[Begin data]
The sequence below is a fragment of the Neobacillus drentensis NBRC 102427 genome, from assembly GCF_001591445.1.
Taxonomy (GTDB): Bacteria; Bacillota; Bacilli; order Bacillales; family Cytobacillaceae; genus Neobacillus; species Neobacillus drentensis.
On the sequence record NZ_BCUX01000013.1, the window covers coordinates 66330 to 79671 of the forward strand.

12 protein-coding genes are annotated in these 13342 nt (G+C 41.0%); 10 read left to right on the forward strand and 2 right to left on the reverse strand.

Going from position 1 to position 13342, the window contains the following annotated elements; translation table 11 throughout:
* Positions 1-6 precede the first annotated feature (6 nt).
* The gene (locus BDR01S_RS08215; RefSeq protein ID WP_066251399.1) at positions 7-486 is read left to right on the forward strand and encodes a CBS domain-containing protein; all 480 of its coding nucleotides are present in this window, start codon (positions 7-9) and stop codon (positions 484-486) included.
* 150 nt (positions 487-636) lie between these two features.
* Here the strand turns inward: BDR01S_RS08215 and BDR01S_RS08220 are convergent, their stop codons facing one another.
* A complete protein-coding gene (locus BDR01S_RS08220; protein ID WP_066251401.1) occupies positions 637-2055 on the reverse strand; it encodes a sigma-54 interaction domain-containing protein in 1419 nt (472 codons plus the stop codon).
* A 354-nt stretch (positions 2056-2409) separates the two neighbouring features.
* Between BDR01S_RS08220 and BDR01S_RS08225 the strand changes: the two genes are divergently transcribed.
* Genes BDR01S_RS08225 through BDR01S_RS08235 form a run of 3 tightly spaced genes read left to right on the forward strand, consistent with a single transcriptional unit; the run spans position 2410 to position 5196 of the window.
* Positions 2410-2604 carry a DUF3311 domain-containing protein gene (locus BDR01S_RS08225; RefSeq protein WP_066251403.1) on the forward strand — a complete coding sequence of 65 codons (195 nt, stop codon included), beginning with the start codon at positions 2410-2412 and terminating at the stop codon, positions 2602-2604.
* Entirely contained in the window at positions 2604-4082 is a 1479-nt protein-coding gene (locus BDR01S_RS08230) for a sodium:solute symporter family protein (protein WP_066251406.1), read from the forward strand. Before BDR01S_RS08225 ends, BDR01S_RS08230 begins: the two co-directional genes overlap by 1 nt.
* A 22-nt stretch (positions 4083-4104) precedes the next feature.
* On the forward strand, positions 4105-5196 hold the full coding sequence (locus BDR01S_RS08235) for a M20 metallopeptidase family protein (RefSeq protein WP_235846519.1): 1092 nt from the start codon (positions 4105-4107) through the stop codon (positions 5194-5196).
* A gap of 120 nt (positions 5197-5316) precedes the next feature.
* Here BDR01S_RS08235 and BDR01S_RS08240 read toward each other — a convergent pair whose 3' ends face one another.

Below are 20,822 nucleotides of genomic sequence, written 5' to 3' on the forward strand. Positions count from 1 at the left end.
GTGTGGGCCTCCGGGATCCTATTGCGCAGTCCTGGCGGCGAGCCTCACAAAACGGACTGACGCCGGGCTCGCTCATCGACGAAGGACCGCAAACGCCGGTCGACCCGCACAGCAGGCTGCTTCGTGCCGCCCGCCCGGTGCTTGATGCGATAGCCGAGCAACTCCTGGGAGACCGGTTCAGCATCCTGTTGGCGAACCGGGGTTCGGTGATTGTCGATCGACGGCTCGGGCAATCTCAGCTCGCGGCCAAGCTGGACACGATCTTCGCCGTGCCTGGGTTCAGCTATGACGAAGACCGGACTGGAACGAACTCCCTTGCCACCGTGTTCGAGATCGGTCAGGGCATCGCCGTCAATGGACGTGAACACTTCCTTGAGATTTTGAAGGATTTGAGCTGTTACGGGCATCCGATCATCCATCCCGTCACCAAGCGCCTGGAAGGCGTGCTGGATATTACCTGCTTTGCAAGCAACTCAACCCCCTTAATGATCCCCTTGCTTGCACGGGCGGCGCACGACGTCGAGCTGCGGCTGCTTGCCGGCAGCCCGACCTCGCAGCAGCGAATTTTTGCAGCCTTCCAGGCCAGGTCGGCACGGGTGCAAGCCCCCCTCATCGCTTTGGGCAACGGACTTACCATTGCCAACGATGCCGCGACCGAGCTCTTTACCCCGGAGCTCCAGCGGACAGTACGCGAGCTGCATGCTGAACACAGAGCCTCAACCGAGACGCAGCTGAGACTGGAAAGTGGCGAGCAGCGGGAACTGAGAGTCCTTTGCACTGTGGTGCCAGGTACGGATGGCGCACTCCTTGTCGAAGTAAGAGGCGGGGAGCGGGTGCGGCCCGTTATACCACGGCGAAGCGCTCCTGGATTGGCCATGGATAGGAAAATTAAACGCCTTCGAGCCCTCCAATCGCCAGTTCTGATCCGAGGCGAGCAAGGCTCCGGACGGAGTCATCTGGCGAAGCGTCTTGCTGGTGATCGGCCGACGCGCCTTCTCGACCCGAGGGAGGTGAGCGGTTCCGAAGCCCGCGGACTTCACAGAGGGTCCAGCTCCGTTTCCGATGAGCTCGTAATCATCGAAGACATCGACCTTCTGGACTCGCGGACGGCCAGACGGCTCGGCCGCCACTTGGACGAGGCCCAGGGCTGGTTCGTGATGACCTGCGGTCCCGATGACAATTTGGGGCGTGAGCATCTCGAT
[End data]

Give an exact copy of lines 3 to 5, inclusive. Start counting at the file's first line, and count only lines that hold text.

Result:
On the sequence record NZ_BCUX01000013.1, the window covers coordinates 66330 to 79671 of the forward strand.

12 protein-coding genes are annotated in these 13342 nt (G+C 41.0%); 10 read left to right on the forward strand and 2 right to left on the reverse strand.

Going from position 1 to position 13342, the window contains the following annotated elements; translation table 11 throughout: